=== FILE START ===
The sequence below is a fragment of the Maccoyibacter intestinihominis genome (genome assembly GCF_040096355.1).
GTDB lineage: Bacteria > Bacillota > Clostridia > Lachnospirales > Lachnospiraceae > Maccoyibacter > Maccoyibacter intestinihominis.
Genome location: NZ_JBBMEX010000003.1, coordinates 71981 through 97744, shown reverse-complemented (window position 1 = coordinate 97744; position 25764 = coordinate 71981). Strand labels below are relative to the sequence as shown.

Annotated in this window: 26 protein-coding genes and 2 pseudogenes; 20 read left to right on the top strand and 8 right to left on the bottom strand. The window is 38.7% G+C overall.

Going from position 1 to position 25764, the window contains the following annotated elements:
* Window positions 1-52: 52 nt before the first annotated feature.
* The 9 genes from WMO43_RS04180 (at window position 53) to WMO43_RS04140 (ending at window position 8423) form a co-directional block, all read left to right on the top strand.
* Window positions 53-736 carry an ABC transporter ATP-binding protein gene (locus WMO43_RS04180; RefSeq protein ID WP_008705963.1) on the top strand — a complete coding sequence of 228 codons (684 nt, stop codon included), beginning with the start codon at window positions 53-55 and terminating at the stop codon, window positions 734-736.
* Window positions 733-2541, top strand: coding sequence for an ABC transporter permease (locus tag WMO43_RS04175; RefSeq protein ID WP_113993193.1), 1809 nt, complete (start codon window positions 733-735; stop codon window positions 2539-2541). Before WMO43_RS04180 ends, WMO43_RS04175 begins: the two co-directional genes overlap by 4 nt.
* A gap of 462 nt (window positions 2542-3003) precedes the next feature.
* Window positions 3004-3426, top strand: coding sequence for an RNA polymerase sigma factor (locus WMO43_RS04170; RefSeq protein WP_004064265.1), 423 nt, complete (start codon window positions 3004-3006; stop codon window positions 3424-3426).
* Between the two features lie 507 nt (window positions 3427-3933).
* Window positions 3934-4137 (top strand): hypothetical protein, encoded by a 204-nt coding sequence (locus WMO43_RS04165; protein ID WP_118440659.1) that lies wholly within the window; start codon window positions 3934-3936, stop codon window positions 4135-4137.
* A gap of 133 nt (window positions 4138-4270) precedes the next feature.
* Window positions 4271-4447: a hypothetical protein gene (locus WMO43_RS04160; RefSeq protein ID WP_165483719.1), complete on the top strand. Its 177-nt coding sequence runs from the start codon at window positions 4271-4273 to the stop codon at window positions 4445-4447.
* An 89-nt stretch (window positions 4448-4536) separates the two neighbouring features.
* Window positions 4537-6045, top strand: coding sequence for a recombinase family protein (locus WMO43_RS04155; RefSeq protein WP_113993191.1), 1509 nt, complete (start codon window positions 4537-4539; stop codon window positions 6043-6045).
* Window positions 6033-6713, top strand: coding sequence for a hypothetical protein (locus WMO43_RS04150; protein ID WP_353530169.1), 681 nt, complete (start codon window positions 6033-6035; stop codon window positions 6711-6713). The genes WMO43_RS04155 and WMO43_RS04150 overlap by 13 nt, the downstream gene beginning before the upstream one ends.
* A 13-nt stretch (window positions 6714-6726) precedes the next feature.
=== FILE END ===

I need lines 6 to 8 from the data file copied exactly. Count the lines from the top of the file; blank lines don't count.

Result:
* Window positions 1-52: 52 nt before the first annotated feature.
* The 9 genes from WMO43_RS04180 (at window position 53) to WMO43_RS04140 (ending at window position 8423) form a co-directional block, all read left to right on the top strand.
* Window positions 53-736 carry an ABC transporter ATP-binding protein gene (locus WMO43_RS04180; RefSeq protein ID WP_008705963.1) on the top strand — a complete coding sequence of 228 codons (684 nt, stop codon included), beginning with the start codon at window positions 53-55 and terminating at the stop codon, window positions 734-736.